Nonetheless, buoyed by positive reviews from TV Guide and Variety, ABC debuted On the Air with an episode written by Lynch and Frost and directed by Lynch. In a half hour dense with frenetic events and slapstick behavior, the director explored some familiar themes in a comic context. In his own life, Lynch the longtime visual artist warmed up gradually to the process of communicating verbally, and in his fictions he often portrays the difficulty people have in understanding each other and correctly comprehending information. There is a flurry of words in the air at the Zoblotnick Broadcasting Company, but much confusion. Most people in the studio can’t follow what the thickly accented director Gochktck says, and sweet, slow-on-the-uptake Betty (Marla Rubinoff), Lester Guy’s co-star, speaks non sequiturs as her brain grasps only fragments of concepts while she strains to see the whole picture.
In past works, Lynch has often shown chaos intruding into a person’s home and head, and as The Lester Guy Show enacts a domestic scene for the live cameras, it happens again. The little play is supposed to show Betty, playing a married woman, ironing clothes in her kitchen, and the then greeting her secret lover, played by Lester Guy (Ian Buchanan, Twin Peaks’ haberdasher Dick Tremayne), at the window. They are surprised by Betty’s enraged husband, who bursts into the room and shoots Guy, who then dies at Betty’s feet while she mourns, “Oh, I loved him so!” In episode 1, Lynch employs the same narrative dynamic he used at the beginning of Blue Velvet, in which he first showed us a perfect world and then revealed everything that could go wrong with it. The Lester Guy Show’s domestic scene played smoothly in rehearsal, but when the future of the underdog network depends on it and the show is being performed live, everything falls apart.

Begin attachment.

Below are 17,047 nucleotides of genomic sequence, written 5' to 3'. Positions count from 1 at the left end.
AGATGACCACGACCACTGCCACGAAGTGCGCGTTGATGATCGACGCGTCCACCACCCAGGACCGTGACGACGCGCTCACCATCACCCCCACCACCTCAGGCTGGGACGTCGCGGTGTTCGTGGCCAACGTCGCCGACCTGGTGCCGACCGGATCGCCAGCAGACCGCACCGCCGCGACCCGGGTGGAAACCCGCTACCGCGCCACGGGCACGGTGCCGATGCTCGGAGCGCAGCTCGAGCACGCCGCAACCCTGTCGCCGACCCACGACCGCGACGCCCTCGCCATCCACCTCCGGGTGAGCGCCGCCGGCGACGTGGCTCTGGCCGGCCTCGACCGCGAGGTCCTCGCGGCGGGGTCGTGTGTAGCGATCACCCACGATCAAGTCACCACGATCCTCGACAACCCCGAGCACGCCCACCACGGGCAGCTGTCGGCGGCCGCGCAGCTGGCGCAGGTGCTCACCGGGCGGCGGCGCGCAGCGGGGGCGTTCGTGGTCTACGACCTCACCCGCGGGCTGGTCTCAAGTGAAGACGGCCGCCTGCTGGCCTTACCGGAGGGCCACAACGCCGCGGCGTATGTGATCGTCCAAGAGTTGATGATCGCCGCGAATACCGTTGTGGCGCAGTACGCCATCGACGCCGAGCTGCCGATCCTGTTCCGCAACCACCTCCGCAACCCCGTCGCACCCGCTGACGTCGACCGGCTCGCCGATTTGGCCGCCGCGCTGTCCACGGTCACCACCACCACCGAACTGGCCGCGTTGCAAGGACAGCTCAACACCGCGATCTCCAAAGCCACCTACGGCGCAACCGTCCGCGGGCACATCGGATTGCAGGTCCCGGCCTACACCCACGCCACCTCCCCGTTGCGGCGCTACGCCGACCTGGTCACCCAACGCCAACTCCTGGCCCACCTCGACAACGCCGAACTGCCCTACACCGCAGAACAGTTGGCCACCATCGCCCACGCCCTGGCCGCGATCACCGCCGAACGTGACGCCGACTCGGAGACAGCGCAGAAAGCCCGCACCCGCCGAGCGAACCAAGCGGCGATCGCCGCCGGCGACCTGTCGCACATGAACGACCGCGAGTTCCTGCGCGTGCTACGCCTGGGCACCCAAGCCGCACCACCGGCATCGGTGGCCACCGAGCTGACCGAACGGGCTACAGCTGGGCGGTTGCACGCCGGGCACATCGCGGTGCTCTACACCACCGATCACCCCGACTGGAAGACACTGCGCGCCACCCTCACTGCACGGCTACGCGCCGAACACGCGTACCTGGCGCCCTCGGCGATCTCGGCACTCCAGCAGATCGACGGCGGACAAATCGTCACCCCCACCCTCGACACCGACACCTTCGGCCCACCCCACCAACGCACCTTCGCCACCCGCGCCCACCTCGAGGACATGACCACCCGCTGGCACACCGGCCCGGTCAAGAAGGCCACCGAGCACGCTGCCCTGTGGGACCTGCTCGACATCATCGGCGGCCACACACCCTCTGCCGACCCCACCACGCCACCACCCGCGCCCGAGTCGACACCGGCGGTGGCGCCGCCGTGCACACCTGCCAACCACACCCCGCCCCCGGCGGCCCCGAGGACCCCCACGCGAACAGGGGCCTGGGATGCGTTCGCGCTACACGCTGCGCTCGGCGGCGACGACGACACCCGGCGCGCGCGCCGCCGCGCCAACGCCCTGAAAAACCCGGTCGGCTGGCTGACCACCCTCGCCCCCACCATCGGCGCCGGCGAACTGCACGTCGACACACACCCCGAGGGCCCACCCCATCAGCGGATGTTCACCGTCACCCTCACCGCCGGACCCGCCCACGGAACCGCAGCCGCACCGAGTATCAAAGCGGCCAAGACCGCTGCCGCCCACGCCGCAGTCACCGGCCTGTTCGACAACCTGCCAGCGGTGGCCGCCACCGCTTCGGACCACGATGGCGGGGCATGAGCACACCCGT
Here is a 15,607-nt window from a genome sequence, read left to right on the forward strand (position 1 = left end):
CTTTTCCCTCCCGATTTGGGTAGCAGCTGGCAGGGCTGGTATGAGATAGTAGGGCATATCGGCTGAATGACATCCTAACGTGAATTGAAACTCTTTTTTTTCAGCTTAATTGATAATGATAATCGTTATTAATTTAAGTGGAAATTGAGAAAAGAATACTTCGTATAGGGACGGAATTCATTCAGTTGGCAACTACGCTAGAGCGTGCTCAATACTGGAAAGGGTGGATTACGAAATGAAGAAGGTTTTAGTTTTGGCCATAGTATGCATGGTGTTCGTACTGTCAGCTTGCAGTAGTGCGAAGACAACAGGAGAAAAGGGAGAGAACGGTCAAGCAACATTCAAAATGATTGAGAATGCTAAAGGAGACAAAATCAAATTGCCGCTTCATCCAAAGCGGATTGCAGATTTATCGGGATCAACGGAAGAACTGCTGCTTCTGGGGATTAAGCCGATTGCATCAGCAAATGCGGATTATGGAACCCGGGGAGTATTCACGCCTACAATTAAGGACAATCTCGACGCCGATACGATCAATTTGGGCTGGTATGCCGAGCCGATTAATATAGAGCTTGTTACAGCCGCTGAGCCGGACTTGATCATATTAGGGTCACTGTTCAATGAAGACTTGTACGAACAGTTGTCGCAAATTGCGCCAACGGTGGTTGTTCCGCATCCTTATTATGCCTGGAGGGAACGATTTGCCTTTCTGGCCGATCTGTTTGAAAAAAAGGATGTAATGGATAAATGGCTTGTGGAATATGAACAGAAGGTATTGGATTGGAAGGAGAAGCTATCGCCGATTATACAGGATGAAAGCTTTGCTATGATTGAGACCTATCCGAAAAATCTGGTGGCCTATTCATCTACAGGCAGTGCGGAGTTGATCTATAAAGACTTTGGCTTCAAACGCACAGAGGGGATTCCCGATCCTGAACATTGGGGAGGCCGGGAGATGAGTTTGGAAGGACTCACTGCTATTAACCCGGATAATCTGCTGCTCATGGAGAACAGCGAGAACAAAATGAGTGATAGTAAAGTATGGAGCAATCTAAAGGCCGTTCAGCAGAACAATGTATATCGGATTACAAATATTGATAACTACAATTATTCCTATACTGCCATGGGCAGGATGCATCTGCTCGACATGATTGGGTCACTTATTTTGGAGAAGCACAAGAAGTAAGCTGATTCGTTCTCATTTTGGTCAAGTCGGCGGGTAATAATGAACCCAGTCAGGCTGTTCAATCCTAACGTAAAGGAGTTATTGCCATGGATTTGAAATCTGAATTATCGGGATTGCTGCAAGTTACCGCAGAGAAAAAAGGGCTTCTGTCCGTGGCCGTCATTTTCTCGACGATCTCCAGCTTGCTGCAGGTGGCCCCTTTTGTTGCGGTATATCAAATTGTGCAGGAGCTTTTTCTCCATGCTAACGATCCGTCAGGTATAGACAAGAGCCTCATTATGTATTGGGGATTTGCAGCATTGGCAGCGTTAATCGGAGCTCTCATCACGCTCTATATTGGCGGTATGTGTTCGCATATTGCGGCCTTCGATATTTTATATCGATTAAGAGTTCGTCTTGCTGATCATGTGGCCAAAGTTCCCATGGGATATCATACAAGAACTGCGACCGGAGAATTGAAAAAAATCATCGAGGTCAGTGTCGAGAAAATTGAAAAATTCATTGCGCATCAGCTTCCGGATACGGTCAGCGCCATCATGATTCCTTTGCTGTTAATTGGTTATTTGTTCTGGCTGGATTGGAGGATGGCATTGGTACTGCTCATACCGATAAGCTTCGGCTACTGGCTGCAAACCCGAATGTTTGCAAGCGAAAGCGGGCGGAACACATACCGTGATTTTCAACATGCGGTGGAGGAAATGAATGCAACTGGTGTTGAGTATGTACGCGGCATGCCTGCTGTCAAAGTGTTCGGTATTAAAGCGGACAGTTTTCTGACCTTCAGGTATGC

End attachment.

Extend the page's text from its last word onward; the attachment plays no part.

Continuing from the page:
Framing the opening, show-within-the-show image with the theatrical curtains he loves, Lynch shows us smiling Betty in her all-white kitchen, recalling the smiling-housewife homey tableaus that Lynch saw in 1950s magazine as a child, and in his own family’s kitchen. Young Lynch had longed for some force or occurrence to disrupt the wholesome sameness of his domestic life, and in On the Air, as he’s done in most of his fictions, he introduces such an element. Beyond foregrounded Betty, deep in the scene, we see an older man who shouldn’t be there, squatting with his back against the kitchen cabinets. We laugh, because the man is an unexpected, incongruous factor juxtaposed with the unsuspecting Betty, who’s blithely smiling to the cameras and doesn’t know the man is behind her. The image yields humor, but it is also disturbingly Lynchian: The man, a distressed look on his face, his aged body frozen in a strange position, his purpose a mystery, contributes a suspended moment of disquieting surrealism.